March 6, 2000
Command & Conquer: Tiberian Sun
It's been three years since Command & Conquer: Red Alert won our 1996 Strategy Game of the Year award -- three years that have seen the likes of Age of Empires, Total Annihilation, and Starcraft up the ante, but at long last, Command & Conquer: Tiberian Sun has arrived. Was it worth the wait? Well, not really. This latest incarnation is still a solid game, but it now rates squarely in the middle of the pack.
Why? Consider its competition -- the most impressive and daunting of which might have been its own predecessor Red Alert. Tiberian Sun, while a strong real-time strategy game in its own right, simply does not come close to being the ground breaking title that Red Alert was -- witness the fact that when Red Alert debuted, stores were sold out, either in advance, or in minutes of receiving their first shipments; with Tiberian Sun there was no shortage of supply, and in fact many retailers were selling the standard version (I'll get to the "Platinum Version" in a moment) as low as $29.99 a week after its release.
Could be that Westwood just was ready with some better distribution channels this time, or it could be that the field that the Command & Conquer line largely pioneered is now just so stuffed to the gills with wannabes that the game playing public is largely sated already, despite the pedigree of this title. In either case, some credit for the decent, if only that, initial showing for Tiberian Sun must rest with Westwood itself for releasing a good, but not great followup.
If you've played any of the Command & Conquer games, especially Red Alert, you'll feel right at home in Tiberian Sun. . . in fact, it might take you a little while to see what's changed. It's still your basic NOD vs. GDI battle, two futuristic societies duking it out on an unforgiving Earth, but this time with some truly 3-D terrain, some nifty new units, some decent actors in the cut scenes and, if you're willing to shell out an additional fifteen bucks, a "special edition" manual, individually numbered silver box, "soundtrack" CD, and cute little pewter figurine of a laser-toting footsoldier of the 22nd century that come with the "Platinum Edition" -- a through and through marketing ploy if I ever saw one. In case you can't tell, I think the "Platinum Edition" is a pretty much a complete waste of money unless you really, really want to get a geek's eye view of the Tiberian Sun world -- there are no new levels, new units, multiplayer server software, or anything special about the "Platinum Edition" other than the aforementioned toys and trivialities that add nothing to the game itself which, if you're like me, is why you'd buy it in the first place.
Okay, end of rant. The quick line on Tiberian Sun is that given three years, it needed to be a good deal more than it is to once again truly wow the PC gaming world. Still, if you liked Red Alert, it's safe to say you'll like Tiberian Sun -- it's a nice update to the Command & Conquer gaming universe, and is on par with all the currently released titles (although I write this on the eve of the release of Age of Empires 2, so that statement may be short lived). Included this time are unit build queues, waypoints, better environment manipulation ability (subterranean and aquatic APCs, enginners that can repair bridges), a good outside threat (the mutants and tiberian fiends), and the aforementioned 3D environment, all of which add considerable depth to the game play, even if most of these features are to be expected these days.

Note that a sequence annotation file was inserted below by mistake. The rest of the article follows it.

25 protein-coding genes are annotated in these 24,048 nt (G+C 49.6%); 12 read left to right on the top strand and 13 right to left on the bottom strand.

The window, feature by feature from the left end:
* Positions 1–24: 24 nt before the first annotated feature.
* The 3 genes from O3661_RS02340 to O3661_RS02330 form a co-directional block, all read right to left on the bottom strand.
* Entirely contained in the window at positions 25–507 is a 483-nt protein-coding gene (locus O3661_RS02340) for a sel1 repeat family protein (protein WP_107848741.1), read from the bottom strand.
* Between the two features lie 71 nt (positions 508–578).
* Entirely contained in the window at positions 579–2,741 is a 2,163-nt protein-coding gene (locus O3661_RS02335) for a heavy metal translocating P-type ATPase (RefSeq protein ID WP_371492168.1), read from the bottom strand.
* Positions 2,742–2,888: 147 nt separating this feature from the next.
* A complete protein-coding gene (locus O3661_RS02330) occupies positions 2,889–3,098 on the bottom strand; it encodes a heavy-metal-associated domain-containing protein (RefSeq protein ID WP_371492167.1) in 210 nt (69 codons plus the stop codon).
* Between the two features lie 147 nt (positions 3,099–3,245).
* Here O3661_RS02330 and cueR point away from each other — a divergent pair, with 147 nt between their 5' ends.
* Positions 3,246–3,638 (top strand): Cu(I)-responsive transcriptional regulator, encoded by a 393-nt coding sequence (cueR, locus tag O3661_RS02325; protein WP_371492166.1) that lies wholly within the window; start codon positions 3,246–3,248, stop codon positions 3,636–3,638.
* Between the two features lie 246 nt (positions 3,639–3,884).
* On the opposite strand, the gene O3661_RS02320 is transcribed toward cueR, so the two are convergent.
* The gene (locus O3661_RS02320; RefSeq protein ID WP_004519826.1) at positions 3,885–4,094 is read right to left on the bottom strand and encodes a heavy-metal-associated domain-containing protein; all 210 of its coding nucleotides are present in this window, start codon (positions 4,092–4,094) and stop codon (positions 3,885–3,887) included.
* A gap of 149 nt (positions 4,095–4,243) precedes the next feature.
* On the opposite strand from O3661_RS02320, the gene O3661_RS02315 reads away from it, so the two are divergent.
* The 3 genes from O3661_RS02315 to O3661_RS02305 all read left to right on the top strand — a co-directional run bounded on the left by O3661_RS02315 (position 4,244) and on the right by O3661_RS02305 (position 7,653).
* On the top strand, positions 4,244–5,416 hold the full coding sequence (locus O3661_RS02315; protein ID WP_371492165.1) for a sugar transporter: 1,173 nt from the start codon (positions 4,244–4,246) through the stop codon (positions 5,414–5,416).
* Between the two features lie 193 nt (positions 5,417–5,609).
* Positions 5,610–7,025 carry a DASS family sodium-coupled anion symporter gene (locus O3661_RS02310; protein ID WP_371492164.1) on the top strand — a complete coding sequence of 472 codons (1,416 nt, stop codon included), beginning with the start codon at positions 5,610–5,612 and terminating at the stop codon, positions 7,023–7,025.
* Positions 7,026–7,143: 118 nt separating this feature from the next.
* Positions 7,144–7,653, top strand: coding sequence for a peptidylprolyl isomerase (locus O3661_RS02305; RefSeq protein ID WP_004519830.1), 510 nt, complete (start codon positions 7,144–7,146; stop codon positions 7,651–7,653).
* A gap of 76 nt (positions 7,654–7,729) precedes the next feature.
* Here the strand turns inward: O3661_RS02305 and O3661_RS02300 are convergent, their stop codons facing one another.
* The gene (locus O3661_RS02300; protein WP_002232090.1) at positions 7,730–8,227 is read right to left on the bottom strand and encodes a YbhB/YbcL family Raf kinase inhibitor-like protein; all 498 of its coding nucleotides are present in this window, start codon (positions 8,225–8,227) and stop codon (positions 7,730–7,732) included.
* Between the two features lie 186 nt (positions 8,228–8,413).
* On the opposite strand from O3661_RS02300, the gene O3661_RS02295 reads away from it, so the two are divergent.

Gameplay, Controls, Interface
As with all real time strategy titles, Tiberian Sun is a mouse-controlled game that even a novice can quickly pick up the finer points of relatively quickly. In the single player version you are introduced to the whole NOD vs. GDI conflict via a nice intro movie and are updated on your progress throughout the game with cut scenes before and after each mission. In multiplayer, you are just dropped right in the middle of the action and you're off. Perhaps it's just a personal beef, but many game studios now think it necessary to include a little mini-movie parceled out into 45 second chunks over the course of a game to make the whole thing cohesive and enjoyable -- I say, cut to the chase and spend less time on backstory and more on making a game so cool I can't wait to play it again and again. But maybe that's just me. I'm not going to tell you the storyline for Tiberian Sun other than to say that the bad guy you thought you killed (yeah, right) at the end of Red Alert is back with all the acting talent of Bernie from Weekend at Bernie's and that you'll once again have to save the universe by beating him up.
As for the game interface, not much has been added -- the basic HUD display in the upper right still shows the game map, building repair and sale icons, and your base's power supply. Same scrollable list of units on the right, same basic keyboard commands and structure. Taken as a whole, that may sound like a criticism, but this is one place where Westwood has done right in leaving well enough alone. The original Command & Conquer interface was one of its best points and part of what made the whole system easy to learn and fun to play and thankfully they have resisted the urge to tinker with the success of this presentation.